BIRD FAMILIES OF THE WORLD
 
 
a web page by Don Roberson
 
 
CUPWINGS Pnoepygidae
  • 4 species in tropical Asia
  • DR personal total: 2 species (50%), 0 photo

Gelang et al (2009) undertook to determine the evolutionary relationships of many babblers by sequencing mitochondrial and nuclear DNA of 59 babbler species in 46 genera; their work did sort out the major lineages. But there was a big surprise. Genetic analysis of the "wren-babblers" in genus Pnoepyga showed that these did not belong within the babbler assemblage. The researchers did not know exactly where to place this "long-branch" lineage, but it is clearly not within the two main babbler families, Timaliidae and Sylviidae. So Gelang et al. (2009) proposed these were a new family, the Pnoepygidae. One of those is Pygmy Cupwing of the mountains of south Asia (left, in a fine shot by Suppalak Klabdee).

Gelang et al. (2009) did not propose an English name of the birds within this new family. I had initially used the name "Pygmy Wren-babblers" because it is the name of the most widespread species, and because these are very tiny "wren-babblers," but that was clearly inadequate. The 2011 update of the Clements world checklist calls them "cupwings," and I follow (see below).

The Pnoepyga cupwings are very small, short-tailed, semi-terrestrial birds with slender bills and diminutive front claws. Their tails consist of six extremely short rectrices, often concealed by long rump feathers. Three of the four species come in two color morphs; the one shown above is the pale, or "white-scaled" morph of Pygmy Cupwing. This species ranges from the Himalayas of Nepal and India through montane southeast Asia to the Indonesian islands of Java and Timor (Collar & Robson 2007). There are three other species of Pnoepyga in this new family:

  • Scaly-breasted Cupwing P. albiventer in the Himalayas from northern India and Nepal to southern China, northern Burma, and northern Vietnam;
  • Taiwan Cupwing P. formosana in montane Taiwan — this species does not appear to have two morphs; and
  • Nepal Cupwing P. immaculata in the central Himalayas of northern India and Nepal.

All these tiny birds live in tangled undergrowth, singing distinctive warbler-like songs, and move by hopping. It has been quite some time since I saw one, but reading of them now suggests to me that they may compared to the small, semi-terrestrial tapaculos of the Andes.

There are about a half-dozen other genera that are called wren-babblers (e.g., Rimator, Ptiolcichla, Kenopia, Napothera, Spelaeornis, Elachura), and the DNA evidence does suggest that most of them are, indeed, babblers with the family Timaliidae. It is obviously best to call this new family something other than "wren-babbler." Inskipp et al. (2010) noted the conundrum and had several suggestions, the best of the which was "cupwing," in part because the Latin name Pnoepyga means "cupped wing." The name is short and punchy, and the birds do have very short 'cup-shaped' wings in addition to very short tails.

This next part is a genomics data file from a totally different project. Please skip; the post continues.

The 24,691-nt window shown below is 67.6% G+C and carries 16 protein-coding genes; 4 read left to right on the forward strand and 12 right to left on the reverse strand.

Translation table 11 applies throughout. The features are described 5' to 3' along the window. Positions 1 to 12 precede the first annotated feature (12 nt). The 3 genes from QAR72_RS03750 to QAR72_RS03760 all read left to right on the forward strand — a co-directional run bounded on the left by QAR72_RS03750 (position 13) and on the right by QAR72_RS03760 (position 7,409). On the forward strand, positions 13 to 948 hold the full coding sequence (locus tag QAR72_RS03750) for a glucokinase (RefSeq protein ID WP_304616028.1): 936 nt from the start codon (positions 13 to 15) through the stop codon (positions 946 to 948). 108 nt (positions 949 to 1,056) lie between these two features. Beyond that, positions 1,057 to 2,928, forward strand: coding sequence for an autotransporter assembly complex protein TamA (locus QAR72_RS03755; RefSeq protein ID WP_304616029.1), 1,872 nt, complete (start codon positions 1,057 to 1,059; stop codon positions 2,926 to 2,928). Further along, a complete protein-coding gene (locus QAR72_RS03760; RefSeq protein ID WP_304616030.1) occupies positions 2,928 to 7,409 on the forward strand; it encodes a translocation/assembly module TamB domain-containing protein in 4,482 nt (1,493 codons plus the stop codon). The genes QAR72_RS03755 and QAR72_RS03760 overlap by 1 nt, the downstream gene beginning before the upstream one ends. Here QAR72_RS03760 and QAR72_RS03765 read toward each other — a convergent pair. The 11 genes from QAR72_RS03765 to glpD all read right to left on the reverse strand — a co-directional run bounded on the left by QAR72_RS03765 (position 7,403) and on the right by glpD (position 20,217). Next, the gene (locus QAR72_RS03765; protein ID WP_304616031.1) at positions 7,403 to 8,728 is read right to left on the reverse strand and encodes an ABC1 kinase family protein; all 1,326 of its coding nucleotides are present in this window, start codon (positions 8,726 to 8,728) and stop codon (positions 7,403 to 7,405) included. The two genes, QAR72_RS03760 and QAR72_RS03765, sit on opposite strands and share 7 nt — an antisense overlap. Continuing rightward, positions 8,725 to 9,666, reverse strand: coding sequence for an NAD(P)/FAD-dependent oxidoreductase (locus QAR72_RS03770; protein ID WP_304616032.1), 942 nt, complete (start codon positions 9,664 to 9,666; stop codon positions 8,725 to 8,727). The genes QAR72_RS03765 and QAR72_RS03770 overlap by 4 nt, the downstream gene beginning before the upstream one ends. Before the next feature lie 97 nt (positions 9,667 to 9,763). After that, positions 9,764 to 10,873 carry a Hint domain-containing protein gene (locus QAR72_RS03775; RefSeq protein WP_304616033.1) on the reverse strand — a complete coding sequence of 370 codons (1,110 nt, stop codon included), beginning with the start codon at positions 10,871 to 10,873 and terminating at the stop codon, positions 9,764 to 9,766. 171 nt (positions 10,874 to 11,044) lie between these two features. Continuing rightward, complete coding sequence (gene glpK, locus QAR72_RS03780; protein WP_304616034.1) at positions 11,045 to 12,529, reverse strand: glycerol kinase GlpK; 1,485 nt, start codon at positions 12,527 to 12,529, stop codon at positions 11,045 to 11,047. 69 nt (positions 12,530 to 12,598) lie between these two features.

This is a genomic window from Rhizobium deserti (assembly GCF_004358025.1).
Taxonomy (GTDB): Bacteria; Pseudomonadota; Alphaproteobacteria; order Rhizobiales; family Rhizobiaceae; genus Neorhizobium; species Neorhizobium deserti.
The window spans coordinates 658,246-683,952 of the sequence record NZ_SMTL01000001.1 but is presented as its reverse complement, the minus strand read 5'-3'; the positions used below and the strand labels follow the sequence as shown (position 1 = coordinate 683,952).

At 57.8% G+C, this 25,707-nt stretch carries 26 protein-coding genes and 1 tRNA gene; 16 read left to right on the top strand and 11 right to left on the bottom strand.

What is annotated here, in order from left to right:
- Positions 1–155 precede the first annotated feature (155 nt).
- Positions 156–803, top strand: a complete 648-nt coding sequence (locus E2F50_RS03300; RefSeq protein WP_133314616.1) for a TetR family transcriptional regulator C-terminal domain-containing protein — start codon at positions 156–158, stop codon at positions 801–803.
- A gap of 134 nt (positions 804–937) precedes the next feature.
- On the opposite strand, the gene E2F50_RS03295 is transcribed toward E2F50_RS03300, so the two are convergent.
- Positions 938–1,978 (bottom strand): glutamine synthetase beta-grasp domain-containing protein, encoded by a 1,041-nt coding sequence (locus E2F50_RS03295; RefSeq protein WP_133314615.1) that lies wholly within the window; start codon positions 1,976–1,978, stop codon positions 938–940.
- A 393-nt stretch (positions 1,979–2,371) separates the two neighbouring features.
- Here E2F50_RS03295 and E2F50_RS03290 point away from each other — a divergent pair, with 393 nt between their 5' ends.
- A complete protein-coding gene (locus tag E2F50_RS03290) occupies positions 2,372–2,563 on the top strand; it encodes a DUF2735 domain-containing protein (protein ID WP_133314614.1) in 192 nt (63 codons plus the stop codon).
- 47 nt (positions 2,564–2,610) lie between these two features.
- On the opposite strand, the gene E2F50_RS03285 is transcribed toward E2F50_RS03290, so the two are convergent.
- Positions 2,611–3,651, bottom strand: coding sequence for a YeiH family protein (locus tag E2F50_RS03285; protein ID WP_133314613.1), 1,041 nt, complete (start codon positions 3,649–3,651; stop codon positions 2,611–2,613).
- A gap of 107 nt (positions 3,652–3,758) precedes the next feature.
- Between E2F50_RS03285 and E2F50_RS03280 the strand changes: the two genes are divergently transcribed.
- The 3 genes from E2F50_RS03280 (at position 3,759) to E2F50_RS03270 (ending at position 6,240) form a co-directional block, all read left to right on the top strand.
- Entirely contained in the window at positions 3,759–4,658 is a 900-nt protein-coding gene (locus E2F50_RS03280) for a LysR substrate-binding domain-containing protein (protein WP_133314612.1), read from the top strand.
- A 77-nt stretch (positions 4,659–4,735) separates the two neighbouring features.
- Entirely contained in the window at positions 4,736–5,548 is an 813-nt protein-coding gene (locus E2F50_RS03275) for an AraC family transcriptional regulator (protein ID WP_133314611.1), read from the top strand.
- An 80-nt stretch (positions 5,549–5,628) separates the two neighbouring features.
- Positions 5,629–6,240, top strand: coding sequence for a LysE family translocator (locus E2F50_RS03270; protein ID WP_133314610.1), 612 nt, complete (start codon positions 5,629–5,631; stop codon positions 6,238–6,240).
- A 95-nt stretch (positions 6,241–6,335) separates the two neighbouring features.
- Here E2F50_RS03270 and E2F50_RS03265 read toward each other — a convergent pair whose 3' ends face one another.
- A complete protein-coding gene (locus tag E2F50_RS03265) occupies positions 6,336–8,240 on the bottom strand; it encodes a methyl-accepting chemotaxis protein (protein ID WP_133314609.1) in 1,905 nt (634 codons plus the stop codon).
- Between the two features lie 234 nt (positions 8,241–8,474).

Photos: Suppalak Klabdee photographed the Pygmy Cupwing Pnoepyga pusilla in Doi Inthanon NP, Thailand, in Feb 2002. Photo © Suppalak Klabdee, used with permission; all rights reserved.

Bibliographic note: There is no "family book" on this just-proposed new family, but a good introduction to the genus, with photos, is in Collar & Robson (2007).

Literature cited:

Collar, N.J., and C. Robson. 2007. Family Timaliidae (Babblers), pp. 70–291 in Handbook of the Birds of the World (del Hoyo, J., A. Elliott & D.A. Christie, eds). Vol. 12. Lynx Edicions, Barcelona, Spain.

Gelang, M., A. Cibois, E. Pasquet, U. Olsson, P. Alström, and P.G.P. Ericson. 2009. Phylogeny of babblers (Aves, Passeriformes): major lineages, family limits and classification. Zoologica Scripta 38: 225-236.

Inskipp, Collar & Pilgram. 2010. Species-level and other changes suggested for Asian birds, 2009. Birding Asia 14: 59-67.

 
 

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  page created 9 May 2009, updated 23 Aug 2011  
 
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